Comments: “There’s a lot of water out there but the big Pee Dee and the Ricefields are producing pretty good,” said River Squires of Stalvey’s Bait and Tackle in Conway. Squires recommends fishing deep, near the bottom, on the tree line using crickets for bream. “Bass are still hitting top-water – buzzbaits and frogs,” said Squires, a bass-fishing enthusiast. “They’re catching bigger fish on spinnerbaits.” Catfish are hitting fresh, cut eels, although a variety of baits such as mullet, menhaden or shad will work. The Waccamaw River at Conway was at minor flood stage, at 11.57 feet at 3:15 p.m. Thursday. The river was expected to recede in the next few days. The Little Pee Dee at Galivants Ferry was at 7.72 feet at 4 p.m. Thursday.

Trout fishing dependent on Irma

September 9, 2017 Live Great Outdoors Blog Comments Off on Trout fishing dependent on Irma

image: sunrise over water
The sun rises over Winyah Bay Sunday morning at the start of a trout fishing trip. Photo Courtesy Gul-R-Boy Guide Service
Outdoors
Stage set for super fall trout fishing, if Irma doesn’t mess it up

By Gregg Holshouser

For The Sun News

September 08, 2017 5:35 PM

With temps in the upper 60s, it was a little chilly when Capt. Mike McDonald opened up his new Bulls Bay 2200 mere moments after daybreak, even though the calendar read Sept. 3, nearly three weeks before the arrival of autumn.

McDonald pushed the spiffy center console powered by a 150 Mercury Optimax up to about 40 mph headed northeast in the Intracoastal Waterway after leaving South Island Ferry, headed for Winyah Bay.

With the sun just above the horizon and reflecting on the water, McDonald zoomed across the channel into Muddy Bay, and eased into a narrow creek, right at high tide, looking for bait.

With McDonald, owner-operator of Gul-R-Boy Guide Service in Georgetown, on the bow clutching a 7-foot Fitec Super Spreader cast net and I at the helm, the width of the creek steadily narrowed from 20 feet across to 10 feet, or less.

The calm surface was alive with ripples created by finger mullet and menhaden, plus shrimp.

Several throws of the net produced several dozen finger mullet in the 2-4 inch range, plus some menhaden and a few shrimp. The crew, also including an old buddy of mine, Kerry Morgan of Camden, was set for bait.

Despite it being Sunday, a day before Labor Day, boat traffic was surprisingly light on the bay.

“They’re all waiting for tomorrow,” quipped McDonald.

The comfortable temps combined with a westerly breeze of 5-10 mph made for a sunny, beautiful early September day.

McDonald headed for a tried and true spot for starters, an oyster shell bank, where Morgan fished with an artificial Shrimp Pasta lure and I tossed a finger mullet under a three-inch torpedo float.

“This is more of a trout and flounder spot, isn’t it Mike?” I inquired.

Moments later, the captain had a good chuckle when Morgan caught the first fish of the day, a 13-14 inch red drum.

Soon, however, the spotted seatrout took over, as expected. The finger mullet were producing more bites, and Morgan switched to a float rod.

As the trout bite warmed up, McDonald – half-captain, half-drill sergeant – barked out angling suggestions. Or were they orders?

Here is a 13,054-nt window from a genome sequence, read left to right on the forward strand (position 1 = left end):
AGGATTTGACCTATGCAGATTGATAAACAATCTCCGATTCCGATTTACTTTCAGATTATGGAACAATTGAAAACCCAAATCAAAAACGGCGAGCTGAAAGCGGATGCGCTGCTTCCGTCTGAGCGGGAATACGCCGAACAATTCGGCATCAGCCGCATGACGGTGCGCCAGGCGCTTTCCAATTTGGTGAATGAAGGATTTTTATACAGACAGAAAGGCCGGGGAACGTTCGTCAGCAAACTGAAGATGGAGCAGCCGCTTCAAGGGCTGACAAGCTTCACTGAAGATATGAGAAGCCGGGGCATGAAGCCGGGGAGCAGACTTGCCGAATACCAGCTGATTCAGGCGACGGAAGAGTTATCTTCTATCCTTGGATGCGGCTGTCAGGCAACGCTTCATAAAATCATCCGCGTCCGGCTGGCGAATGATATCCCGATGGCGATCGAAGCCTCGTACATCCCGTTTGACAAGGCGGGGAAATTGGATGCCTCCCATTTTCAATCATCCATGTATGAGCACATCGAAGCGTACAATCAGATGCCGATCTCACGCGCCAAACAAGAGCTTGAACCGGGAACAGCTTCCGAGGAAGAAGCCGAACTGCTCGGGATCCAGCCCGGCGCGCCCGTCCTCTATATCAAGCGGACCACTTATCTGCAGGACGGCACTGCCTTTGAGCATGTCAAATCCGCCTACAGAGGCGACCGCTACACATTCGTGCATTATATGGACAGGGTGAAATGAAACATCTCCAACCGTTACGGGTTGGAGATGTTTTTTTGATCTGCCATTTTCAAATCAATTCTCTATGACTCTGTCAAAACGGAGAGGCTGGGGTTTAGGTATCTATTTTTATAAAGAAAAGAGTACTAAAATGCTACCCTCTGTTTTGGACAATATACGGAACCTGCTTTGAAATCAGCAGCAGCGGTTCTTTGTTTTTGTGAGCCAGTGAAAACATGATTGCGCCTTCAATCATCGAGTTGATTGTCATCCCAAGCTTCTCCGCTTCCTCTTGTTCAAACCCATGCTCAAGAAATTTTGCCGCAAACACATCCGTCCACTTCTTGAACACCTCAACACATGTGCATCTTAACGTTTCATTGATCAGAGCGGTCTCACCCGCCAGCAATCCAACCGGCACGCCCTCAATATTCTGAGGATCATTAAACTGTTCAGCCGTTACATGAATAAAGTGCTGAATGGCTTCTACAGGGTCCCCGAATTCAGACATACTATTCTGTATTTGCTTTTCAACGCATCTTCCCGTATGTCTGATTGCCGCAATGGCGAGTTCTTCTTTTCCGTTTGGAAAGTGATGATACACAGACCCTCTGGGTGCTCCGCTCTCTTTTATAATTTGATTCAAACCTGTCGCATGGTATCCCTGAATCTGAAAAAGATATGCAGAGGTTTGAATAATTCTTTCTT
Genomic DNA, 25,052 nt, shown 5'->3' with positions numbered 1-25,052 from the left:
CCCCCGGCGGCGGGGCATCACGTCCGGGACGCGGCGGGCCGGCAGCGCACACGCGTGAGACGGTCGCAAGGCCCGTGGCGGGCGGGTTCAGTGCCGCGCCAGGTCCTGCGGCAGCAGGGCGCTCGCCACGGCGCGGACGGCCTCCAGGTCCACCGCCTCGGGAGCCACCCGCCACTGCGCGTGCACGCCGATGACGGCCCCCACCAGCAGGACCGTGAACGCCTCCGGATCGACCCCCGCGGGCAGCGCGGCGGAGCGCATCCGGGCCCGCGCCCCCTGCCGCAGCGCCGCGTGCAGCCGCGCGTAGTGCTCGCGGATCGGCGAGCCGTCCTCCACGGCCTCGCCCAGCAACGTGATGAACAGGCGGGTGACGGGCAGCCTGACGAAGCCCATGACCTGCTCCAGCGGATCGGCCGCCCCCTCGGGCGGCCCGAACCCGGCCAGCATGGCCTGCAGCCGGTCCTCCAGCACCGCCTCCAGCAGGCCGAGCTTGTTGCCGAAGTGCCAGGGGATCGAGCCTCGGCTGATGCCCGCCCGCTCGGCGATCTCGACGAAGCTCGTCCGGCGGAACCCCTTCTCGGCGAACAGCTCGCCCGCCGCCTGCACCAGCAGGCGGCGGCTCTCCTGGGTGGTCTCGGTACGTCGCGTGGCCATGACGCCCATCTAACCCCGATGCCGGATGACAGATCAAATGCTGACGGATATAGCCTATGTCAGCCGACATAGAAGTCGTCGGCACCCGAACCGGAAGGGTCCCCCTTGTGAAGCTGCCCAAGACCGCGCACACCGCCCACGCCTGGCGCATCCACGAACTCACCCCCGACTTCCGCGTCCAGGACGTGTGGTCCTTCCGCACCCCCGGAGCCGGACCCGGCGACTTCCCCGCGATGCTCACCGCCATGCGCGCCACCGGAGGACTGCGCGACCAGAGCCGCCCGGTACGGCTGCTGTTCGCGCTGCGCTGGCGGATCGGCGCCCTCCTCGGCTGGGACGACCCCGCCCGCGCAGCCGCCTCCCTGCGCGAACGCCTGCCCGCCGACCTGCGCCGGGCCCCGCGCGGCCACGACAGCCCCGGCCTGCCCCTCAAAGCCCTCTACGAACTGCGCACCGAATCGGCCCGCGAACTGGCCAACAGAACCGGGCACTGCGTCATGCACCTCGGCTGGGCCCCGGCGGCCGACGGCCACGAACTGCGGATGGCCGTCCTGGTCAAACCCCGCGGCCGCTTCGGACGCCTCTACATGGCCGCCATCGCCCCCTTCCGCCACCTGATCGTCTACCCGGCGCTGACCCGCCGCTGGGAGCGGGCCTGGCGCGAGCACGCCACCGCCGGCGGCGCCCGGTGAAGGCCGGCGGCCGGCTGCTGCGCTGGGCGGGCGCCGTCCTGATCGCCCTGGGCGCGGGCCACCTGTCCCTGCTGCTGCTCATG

▪ “Keep that rod tip up!”

▪ “You’re hung up. Don’t raise the rod tip, grab the spool and pull the rod straight toward you.”

▪ “You’re trying to super-throw that float. Just flip it out there and it will go just about as far and you won’t throw your bait off.”

As the tide fell closer to low, we consistently caught trout in the 14-17-inch range, with a few frantic bites from ladyfish and even gar mixed in. When Morgan caught a small flounder, we had landed all three species of a Carolina Slam.

In all, we caught around 20 trout and left the spot with a dozen keepers.

I had a hankering to target black drum, and the westerly wind combined with a falling tide meant conditions at the sprawling Winyah Bay jetties were tranquil.

Inside the jetties, the brown water of the bay rushed out toward the ocean, while on the ocean side of the rock mound, the water was a striking blue-green with bluefish and Spanish mackerel cutting through plentiful schools of mullet and menhaden.

McDonald pulled up to one of his preferred jetty spots and let it be known up front – in his opinion a rising tide would be better for black drum, but we’d give it a try.

We used cut shrimp for bait, and McDonald was proven correct. We caught no black drum over the next hour, but the variety of species on hand at the jetties was on display.

First, we caught, and released, some of the largest pinfish I’ve ever seen. Then the grunts – blue-striped grunts – showed up. We caught several including a large one measuring 12-13 inches that went home for dinner.

A black sea bass just under the 13-inch minimum size limit was caught and released before McDonald moved to another spot farther down the jetties.

Red drum, or spottails, were holding on this spot, and we caught and released several more in the 13-15 inch range before calling it a day.

As McDonald headed back toward South Island Ferry, I surveyed the unspoiled scenery at the entrance to Winyah Bay, and thought of Hurricane Irma, which then was just approaching the Leeward Islands far out in the Atlantic.

The question then was – as it is now – what will Irma’s final destination be?

This trip proved that the stage is set for a super fall season of trout fishing in the Winyah Bay vicinity.

That is, if Irma doesn’t mess it up.